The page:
San Diego

Alpine Fire Captain Injured in West Fire

'It is basically a sunburn on steroids,' the captain said, playing down his injuries

Alpine Fire Department Capt. Mike Vacio is now home Saturday resting comfortably — well, as comfortably as one can get with first- and second-degree burns.

That wasn't the case Friday when the West Fire broke out. The conditions Friday were ripe for a big fire with the temperature reaching 110 degrees by midday and the humidity was at 9 percent and windy.

Vacio and his crew were the first ones on the scene.

"It is basically a sunburn on steroids," Vacio said, playing down his injuries.

The reality is that he and his crew, at one point, were surrounded by flames and had to make a quick escape.

"When he got to the E.R., he was purple," his wife, Clare Vacio, said.

The most dangerous injuries Capt. Vacio suffered weren't the burns on his ear and neck. He also suffered from heat exhaustion, smoke inhalation and dehydration.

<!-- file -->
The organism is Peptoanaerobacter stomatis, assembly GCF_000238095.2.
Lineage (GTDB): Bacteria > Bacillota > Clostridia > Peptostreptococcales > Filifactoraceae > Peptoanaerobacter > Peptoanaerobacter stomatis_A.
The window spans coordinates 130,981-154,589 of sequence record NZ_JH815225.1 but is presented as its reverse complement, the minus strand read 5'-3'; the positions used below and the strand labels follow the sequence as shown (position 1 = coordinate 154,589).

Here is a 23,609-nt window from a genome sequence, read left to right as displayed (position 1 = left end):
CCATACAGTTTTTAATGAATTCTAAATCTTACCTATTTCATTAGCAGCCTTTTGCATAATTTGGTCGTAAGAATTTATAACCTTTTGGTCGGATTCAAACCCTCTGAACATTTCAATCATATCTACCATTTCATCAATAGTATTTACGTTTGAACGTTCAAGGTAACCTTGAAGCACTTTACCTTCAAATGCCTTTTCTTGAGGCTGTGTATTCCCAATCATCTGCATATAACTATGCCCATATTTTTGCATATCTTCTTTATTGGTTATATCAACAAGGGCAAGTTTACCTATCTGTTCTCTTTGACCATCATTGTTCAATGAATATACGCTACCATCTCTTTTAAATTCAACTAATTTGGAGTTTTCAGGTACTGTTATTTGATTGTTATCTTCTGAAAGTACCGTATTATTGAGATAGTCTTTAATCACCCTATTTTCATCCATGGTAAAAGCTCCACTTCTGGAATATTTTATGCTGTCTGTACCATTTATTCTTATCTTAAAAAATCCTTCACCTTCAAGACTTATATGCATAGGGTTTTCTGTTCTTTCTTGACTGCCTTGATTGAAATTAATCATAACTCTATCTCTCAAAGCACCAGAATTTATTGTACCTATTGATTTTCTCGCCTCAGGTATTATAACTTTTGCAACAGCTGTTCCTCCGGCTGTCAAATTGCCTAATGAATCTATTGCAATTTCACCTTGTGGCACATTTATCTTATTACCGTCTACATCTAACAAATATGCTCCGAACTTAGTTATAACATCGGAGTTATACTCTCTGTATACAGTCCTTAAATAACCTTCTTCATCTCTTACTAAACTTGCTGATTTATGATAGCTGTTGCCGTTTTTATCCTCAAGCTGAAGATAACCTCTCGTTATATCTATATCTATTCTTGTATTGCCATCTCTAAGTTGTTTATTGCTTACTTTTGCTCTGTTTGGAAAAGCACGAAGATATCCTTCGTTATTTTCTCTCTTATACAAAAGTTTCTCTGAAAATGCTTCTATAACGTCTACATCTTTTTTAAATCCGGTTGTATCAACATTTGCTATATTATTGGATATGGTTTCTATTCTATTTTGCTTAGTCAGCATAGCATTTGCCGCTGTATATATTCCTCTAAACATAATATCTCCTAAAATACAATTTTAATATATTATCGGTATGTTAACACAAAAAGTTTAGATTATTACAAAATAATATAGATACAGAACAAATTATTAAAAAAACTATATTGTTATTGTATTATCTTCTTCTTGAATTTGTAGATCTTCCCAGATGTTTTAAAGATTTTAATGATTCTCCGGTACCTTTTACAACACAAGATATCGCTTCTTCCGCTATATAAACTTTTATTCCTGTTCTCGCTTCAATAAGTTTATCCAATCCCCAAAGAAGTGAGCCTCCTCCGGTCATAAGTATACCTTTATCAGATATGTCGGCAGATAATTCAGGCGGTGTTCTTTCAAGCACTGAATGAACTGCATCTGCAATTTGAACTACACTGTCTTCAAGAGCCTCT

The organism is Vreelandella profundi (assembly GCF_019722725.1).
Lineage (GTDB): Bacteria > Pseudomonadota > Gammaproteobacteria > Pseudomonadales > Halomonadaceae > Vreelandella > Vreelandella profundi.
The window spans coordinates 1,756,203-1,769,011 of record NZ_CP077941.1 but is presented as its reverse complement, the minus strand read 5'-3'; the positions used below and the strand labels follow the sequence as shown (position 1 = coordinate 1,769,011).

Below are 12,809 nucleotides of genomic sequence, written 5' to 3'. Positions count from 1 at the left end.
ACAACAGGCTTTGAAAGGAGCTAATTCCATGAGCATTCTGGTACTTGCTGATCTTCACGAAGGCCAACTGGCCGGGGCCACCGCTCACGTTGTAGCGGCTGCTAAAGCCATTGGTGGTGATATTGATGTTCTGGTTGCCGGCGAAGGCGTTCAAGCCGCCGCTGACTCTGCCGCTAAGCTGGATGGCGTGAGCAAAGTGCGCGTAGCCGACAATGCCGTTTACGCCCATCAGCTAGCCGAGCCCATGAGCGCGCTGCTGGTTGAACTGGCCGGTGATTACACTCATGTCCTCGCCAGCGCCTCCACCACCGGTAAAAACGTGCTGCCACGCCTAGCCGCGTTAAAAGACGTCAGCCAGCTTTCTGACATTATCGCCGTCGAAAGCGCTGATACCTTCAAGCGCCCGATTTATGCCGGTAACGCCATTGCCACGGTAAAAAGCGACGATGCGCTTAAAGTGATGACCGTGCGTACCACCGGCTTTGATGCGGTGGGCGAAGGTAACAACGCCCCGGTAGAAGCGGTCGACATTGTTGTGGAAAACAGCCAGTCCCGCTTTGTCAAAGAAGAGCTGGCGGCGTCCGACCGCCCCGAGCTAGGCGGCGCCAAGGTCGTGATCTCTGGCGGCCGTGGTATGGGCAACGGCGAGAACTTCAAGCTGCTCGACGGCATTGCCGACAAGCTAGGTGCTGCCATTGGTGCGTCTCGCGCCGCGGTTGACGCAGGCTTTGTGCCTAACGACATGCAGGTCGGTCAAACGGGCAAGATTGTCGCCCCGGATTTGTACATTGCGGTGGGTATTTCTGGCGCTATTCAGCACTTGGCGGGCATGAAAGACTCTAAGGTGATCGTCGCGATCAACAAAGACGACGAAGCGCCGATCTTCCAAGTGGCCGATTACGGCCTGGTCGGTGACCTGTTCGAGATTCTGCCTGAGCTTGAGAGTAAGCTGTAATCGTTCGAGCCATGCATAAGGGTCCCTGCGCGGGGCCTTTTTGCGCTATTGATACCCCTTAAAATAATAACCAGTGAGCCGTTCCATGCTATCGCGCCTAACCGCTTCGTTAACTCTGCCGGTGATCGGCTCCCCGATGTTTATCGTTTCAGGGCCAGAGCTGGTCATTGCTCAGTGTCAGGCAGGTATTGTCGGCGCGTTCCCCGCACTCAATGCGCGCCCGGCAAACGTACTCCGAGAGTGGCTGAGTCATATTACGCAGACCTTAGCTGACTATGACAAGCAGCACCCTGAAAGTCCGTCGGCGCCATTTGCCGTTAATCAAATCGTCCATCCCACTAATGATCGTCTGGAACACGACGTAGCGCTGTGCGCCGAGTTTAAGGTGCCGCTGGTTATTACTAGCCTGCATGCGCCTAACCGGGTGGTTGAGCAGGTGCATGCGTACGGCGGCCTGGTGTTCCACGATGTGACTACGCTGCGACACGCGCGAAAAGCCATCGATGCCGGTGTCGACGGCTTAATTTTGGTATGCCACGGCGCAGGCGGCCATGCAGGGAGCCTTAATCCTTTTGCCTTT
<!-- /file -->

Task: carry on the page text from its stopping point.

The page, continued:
"When the core temperature gets up," Capt. Vacio said. "Your organs start to fail. We caught it early enough. They caught it early enough and cooled me down."

Clare Vacio said receiving the one phone call she never hoped to answer was horrible.

"When it came through, I knew I had to be as strong as possible," Clare said.

That's because the call came from Capt. Vacio.

"When I was in the ambulance," he said. "I know my wife and I knew she didn't want to hear from the chief. So I called her."

Capt. Vacio said even though he was hurt, his crew stepped up in a big way. As soon as they got him onto an ambulance, they kept fighting the West Fire.

Capt. Vacio said the support he's received since word got out about his injury has meant everything to him and his family.

"The fire service family is very close so I had a lot of support from every agency in this district," he said. "Chiefs have called. Chiefs have shown up to the hospital.

Capt. Vacio's two boys, Anthony and Nicholas, say they are grateful for the support from the fire community and are proud of their father.

"It's pretty cool that we get to have a dad that is seen as a hero," Anthony Vacio said. "It is a really hard job and he has been doing it since well before we were thought of." 

Capt. Vacio is eager to get back to work. He has an appointment with his doctor Thursday and could be back to work as early as Friday.

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